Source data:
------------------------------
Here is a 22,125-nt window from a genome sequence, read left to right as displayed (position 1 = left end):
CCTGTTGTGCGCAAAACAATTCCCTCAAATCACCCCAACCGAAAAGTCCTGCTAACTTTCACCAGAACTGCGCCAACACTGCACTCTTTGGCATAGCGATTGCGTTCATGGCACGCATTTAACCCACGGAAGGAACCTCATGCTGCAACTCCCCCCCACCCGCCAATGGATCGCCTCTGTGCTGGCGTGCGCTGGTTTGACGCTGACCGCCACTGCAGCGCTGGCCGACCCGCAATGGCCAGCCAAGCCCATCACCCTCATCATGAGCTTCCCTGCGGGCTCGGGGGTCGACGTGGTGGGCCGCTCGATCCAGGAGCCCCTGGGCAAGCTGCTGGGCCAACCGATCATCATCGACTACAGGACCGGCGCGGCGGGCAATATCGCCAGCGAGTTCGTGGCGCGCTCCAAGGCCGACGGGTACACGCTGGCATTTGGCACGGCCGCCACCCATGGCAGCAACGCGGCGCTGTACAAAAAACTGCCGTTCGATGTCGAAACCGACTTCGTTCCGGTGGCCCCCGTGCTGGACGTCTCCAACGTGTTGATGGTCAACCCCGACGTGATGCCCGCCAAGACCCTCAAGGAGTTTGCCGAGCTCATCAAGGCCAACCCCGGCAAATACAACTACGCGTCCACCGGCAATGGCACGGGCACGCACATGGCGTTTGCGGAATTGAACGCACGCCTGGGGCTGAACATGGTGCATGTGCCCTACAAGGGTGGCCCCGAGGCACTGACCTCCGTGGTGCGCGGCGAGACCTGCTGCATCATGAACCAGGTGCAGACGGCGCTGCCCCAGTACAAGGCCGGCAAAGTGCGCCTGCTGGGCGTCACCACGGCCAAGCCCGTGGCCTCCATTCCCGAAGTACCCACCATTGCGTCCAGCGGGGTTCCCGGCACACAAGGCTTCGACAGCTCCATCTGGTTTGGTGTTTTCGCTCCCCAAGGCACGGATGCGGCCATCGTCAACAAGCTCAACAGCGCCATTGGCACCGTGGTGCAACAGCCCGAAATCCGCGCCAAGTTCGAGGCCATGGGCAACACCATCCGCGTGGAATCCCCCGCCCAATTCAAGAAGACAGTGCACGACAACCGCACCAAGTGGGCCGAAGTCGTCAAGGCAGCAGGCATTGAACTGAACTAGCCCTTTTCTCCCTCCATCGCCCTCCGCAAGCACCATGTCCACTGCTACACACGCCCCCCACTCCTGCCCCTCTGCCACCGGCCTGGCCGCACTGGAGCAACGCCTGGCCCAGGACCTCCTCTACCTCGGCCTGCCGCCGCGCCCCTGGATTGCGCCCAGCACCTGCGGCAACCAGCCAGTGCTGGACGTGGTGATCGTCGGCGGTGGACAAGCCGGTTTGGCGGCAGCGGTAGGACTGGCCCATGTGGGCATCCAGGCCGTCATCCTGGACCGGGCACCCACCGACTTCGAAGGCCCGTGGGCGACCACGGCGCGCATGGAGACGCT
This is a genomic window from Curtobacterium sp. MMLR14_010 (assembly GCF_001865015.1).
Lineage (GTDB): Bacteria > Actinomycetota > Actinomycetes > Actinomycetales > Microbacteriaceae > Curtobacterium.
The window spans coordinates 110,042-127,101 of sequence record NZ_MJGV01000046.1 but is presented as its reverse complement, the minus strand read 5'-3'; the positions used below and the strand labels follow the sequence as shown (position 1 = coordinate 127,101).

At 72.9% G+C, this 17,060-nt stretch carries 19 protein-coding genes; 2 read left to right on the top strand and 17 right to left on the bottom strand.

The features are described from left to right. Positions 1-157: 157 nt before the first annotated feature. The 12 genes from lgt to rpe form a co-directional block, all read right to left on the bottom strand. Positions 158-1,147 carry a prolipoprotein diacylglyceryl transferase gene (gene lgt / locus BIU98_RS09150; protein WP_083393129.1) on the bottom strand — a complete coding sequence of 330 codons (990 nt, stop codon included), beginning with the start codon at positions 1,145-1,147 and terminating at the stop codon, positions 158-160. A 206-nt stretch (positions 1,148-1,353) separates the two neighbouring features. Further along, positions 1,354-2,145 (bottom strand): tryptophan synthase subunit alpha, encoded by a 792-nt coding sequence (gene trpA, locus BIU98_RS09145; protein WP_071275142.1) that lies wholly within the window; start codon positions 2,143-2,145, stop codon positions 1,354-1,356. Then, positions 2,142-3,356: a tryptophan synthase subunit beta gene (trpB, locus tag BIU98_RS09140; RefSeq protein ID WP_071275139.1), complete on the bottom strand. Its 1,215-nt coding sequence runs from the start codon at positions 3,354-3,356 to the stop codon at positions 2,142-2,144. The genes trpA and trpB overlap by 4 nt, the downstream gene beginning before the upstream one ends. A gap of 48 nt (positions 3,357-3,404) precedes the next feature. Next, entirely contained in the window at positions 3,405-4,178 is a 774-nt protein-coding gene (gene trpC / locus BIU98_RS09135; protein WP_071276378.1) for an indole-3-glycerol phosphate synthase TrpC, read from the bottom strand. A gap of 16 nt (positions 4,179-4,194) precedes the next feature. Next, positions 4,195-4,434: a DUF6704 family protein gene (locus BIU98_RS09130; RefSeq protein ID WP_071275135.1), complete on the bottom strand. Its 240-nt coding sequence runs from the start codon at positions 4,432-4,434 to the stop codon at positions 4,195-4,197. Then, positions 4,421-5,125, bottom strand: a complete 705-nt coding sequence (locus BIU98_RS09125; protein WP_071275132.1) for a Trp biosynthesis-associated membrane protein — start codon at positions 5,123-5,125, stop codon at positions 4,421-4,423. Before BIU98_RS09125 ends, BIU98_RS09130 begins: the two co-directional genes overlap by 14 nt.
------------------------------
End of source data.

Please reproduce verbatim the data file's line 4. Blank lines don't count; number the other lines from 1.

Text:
Lineage (GTDB): Bacteria > Actinomycetota > Actinomycetes > Actinomycetales > Microbacteriaceae > Curtobacterium.